• Once the FSMO roles have been seized, the domain controller from which the roles were seized should never connect to the domain. Be sure to remove this DC computer object from your domain (see below).

To demote a domain controller after assuming FSMO roles, you need to clear the metadata in AD:

  1. Run the Active Directory Users and Computers snap-in (dsa.msc) with Domain Admin permissions;
  2. Expand the domain tree and select the Organizational Unit named domain controllers;
  3. Right click on the DC and select Delete .
  4. A warning will appear:

You are trying to remove a domain controller without running the removal wizard. To successfully remove the domain controller from the domain, you must run the Remove Roles and Features Wizard in Server Manager or the Active Directory Domain Services Installation Wizard (DCPromo) for Windows Server 2008 r2 or earlier.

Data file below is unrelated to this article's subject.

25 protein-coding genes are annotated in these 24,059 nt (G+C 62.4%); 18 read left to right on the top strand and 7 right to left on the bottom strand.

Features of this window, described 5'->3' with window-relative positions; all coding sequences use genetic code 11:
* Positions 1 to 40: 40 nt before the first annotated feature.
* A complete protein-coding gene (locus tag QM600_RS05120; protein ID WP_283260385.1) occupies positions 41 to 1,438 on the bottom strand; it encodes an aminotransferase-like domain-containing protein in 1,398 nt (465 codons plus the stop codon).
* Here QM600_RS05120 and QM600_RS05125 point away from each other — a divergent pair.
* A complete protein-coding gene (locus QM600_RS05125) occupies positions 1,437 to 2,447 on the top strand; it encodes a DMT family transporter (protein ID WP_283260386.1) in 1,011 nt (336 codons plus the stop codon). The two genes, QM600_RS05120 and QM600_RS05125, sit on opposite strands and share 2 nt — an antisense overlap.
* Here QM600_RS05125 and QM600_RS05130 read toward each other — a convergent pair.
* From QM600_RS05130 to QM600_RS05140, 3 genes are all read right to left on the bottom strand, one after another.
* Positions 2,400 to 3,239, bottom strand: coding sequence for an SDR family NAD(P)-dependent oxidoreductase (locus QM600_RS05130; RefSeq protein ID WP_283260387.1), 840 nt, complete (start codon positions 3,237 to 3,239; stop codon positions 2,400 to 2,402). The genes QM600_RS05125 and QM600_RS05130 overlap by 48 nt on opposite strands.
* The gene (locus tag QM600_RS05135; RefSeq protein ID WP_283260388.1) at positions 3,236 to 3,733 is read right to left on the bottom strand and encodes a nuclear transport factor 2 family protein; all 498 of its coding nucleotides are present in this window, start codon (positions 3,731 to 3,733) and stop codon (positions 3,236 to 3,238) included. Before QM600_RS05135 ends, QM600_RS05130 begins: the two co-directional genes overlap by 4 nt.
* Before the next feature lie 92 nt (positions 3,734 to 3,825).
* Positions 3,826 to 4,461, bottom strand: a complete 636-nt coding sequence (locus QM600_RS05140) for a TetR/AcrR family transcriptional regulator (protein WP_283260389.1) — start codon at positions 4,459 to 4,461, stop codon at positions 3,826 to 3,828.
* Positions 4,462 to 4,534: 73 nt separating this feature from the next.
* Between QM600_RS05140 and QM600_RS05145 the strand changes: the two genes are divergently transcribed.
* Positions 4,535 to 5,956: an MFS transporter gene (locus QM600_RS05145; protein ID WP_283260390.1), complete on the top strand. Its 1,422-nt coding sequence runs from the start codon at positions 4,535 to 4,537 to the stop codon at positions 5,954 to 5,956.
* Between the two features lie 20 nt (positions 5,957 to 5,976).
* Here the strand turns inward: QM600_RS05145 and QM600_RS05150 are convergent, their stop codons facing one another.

5. Select the check box “Delete this domain controller anyway. It is permanently offline and can no longer be removed using the removal wizard” and click Remove;

6. Then clean up the deleted domain controller metadata in Active Directory Sites and Services . Run the dssite.msc snap-in Locate the decommissioned domain controller in the mmc console, right-click it and select Delete.

Hint . Starting with Windows Server 2008, domain controller metadata is automatically cleaned up after the domain controller is removed using the ADUC snap-in. On Windows Server 2003 or earlier, you must use the ntdsutil command-line tool to perform Active Directory metadata cleanup.
As you can see, PowerShell allows you to perform FSMO role management tasks much faster and easier than the Ntdsutil tools and MMC snap-ins.